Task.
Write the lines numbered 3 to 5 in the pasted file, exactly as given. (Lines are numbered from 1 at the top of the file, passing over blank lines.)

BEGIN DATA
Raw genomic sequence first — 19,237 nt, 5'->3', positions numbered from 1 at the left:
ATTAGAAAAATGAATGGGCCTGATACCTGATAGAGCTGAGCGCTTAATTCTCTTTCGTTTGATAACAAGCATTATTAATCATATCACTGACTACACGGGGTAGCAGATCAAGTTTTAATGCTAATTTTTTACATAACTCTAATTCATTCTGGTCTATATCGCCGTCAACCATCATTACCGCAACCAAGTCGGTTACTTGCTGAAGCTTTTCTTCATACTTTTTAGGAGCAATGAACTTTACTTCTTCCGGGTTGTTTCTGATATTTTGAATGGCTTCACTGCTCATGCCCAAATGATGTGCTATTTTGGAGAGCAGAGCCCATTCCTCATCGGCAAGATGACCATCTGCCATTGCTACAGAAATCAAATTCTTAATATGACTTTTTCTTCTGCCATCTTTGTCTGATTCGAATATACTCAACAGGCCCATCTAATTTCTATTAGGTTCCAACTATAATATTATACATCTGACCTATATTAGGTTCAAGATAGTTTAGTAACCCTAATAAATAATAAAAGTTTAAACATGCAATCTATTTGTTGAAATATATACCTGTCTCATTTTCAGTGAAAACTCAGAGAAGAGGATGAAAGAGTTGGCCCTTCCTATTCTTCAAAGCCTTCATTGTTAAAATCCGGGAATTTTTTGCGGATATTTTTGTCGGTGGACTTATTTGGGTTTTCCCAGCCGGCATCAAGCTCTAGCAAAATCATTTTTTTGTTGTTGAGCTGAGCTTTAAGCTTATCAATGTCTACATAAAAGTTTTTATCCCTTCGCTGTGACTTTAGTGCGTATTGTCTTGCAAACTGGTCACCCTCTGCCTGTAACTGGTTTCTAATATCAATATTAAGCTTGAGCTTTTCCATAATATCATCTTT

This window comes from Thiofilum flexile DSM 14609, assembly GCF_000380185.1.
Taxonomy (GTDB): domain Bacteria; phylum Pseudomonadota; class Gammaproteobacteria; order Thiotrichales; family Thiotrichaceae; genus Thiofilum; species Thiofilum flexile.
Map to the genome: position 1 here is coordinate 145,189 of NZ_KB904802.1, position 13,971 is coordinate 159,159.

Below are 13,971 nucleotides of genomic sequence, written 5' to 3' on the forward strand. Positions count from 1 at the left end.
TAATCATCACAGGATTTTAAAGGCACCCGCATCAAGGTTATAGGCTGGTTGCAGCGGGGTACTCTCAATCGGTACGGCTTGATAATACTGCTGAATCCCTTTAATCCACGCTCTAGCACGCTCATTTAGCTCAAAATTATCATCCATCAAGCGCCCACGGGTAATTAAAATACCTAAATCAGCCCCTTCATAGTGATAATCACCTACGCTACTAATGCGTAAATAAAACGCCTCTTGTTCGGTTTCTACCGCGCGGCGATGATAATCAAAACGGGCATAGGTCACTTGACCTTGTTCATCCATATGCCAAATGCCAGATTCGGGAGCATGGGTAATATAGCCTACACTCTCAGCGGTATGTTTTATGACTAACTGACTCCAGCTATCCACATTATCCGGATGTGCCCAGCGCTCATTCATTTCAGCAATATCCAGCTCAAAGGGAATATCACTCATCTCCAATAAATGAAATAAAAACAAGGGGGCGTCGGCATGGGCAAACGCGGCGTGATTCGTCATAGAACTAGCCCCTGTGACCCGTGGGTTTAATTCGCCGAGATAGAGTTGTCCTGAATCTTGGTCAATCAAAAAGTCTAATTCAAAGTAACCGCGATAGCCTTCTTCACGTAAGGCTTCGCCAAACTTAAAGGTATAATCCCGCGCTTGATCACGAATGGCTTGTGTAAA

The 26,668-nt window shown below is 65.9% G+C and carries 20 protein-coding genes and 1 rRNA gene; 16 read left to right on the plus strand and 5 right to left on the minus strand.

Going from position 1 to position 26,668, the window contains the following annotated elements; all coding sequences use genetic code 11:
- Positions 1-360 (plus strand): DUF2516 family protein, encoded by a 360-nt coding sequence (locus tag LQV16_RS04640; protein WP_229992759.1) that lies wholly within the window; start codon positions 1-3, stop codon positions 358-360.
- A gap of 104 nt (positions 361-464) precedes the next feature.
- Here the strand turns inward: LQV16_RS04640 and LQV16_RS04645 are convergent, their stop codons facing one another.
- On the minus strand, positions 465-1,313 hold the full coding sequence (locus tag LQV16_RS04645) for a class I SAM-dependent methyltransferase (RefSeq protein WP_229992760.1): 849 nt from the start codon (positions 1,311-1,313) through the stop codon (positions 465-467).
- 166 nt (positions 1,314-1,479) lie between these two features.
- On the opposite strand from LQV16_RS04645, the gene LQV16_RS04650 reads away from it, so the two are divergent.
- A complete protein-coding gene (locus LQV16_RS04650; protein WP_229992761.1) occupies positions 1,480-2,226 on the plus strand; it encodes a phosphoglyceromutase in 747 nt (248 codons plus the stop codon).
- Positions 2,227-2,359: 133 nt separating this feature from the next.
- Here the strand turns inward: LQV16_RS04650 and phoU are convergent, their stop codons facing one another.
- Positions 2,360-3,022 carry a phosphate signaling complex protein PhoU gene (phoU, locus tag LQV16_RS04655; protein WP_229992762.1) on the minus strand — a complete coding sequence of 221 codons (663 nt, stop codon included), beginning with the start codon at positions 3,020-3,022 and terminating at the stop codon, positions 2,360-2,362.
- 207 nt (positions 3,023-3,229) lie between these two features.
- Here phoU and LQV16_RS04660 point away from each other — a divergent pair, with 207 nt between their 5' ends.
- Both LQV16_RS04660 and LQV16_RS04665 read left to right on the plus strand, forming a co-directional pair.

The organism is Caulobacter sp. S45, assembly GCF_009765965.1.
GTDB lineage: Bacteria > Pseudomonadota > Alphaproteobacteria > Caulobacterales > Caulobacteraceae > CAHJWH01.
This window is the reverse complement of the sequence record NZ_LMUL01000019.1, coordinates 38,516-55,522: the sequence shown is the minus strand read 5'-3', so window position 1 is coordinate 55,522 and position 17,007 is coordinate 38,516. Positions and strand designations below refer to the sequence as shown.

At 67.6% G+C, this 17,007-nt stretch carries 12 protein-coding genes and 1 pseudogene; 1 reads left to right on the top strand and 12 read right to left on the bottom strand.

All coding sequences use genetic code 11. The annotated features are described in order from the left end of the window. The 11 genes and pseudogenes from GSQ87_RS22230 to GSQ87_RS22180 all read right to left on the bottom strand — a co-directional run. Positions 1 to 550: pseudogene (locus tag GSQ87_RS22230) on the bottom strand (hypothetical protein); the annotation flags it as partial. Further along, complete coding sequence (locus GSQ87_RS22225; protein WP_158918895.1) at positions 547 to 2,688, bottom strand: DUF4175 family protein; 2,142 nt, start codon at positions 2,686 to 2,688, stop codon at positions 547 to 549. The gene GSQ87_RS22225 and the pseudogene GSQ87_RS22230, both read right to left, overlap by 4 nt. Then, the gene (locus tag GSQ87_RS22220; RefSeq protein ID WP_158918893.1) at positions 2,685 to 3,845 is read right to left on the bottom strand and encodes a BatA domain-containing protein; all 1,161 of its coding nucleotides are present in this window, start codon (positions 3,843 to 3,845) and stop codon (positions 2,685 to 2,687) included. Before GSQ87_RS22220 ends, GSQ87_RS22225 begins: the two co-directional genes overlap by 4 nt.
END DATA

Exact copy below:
This window comes from Thiofilum flexile DSM 14609, assembly GCF_000380185.1.
Taxonomy (GTDB): domain Bacteria; phylum Pseudomonadota; class Gammaproteobacteria; order Thiotrichales; family Thiotrichaceae; genus Thiofilum; species Thiofilum flexile.
Map to the genome: position 1 here is coordinate 145,189 of NZ_KB904802.1, position 13,971 is coordinate 159,159.